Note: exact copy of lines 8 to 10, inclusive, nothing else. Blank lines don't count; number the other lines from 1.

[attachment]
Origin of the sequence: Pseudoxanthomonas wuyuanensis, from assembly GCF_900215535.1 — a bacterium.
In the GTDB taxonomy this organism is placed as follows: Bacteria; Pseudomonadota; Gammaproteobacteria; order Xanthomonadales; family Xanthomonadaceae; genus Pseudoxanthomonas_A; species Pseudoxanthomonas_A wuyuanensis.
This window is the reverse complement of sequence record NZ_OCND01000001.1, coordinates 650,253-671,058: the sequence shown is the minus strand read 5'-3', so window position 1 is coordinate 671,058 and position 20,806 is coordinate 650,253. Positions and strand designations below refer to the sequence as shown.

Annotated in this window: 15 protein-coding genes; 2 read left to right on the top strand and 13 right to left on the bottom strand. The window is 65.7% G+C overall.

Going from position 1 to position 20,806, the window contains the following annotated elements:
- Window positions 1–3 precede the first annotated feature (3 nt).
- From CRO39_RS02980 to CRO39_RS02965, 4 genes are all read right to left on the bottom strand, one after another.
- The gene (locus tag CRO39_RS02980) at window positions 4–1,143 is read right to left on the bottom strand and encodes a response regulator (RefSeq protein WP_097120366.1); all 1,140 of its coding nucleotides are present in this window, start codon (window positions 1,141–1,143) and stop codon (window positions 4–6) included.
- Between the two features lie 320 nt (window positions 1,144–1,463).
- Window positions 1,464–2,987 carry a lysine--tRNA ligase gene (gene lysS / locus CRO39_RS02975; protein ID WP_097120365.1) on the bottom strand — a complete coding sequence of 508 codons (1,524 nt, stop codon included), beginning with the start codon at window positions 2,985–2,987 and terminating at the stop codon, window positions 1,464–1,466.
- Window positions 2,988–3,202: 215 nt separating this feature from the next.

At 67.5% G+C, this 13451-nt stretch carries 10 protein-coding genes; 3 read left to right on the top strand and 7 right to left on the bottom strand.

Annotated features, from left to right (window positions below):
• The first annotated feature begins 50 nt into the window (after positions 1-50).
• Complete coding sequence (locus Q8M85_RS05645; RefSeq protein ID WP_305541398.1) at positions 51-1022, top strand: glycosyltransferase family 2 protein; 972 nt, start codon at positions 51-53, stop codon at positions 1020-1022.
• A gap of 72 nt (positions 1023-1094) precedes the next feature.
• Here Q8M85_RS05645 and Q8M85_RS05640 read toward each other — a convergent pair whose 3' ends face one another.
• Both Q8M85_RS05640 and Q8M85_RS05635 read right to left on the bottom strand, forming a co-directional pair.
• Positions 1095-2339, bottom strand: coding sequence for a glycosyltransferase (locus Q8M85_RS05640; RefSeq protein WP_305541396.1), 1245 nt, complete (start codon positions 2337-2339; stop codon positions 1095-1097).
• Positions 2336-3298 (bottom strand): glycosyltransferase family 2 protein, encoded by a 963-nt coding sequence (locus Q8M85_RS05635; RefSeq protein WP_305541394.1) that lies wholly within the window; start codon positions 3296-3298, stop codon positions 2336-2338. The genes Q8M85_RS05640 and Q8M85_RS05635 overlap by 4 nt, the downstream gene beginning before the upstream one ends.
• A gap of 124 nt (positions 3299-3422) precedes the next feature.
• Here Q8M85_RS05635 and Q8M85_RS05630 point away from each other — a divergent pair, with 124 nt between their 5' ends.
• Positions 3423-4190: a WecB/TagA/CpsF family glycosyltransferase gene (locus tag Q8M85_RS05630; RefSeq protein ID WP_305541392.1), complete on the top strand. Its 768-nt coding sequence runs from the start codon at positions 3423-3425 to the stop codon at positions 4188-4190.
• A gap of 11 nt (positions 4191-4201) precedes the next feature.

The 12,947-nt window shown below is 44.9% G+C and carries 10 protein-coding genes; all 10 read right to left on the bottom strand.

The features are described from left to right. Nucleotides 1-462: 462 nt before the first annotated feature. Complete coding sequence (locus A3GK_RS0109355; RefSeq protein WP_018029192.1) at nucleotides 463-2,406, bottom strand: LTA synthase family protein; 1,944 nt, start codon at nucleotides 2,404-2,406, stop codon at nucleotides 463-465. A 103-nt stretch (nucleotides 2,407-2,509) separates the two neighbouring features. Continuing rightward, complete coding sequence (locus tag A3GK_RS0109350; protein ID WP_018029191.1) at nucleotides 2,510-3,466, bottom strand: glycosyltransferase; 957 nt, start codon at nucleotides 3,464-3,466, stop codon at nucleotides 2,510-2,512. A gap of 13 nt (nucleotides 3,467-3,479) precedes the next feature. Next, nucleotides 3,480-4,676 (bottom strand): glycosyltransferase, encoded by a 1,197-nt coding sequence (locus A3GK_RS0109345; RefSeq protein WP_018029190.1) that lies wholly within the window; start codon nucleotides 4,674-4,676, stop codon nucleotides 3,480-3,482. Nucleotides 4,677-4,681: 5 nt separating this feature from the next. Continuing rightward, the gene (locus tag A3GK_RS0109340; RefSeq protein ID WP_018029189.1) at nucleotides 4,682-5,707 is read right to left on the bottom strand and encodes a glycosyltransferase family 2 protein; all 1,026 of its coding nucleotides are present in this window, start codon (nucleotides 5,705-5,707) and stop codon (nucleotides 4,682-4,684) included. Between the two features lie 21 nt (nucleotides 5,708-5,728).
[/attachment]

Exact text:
- The gene (locus tag CRO39_RS02980) at window positions 4–1,143 is read right to left on the bottom strand and encodes a response regulator (RefSeq protein WP_097120366.1); all 1,140 of its coding nucleotides are present in this window, start codon (window positions 1,141–1,143) and stop codon (window positions 4–6) included.
- Between the two features lie 320 nt (window positions 1,144–1,463).
- Window positions 1,464–2,987 carry a lysine--tRNA ligase gene (gene lysS / locus CRO39_RS02975; protein ID WP_097120365.1) on the bottom strand — a complete coding sequence of 508 codons (1,524 nt, stop codon included), beginning with the start codon at window positions 2,985–2,987 and terminating at the stop codon, window positions 1,464–1,466.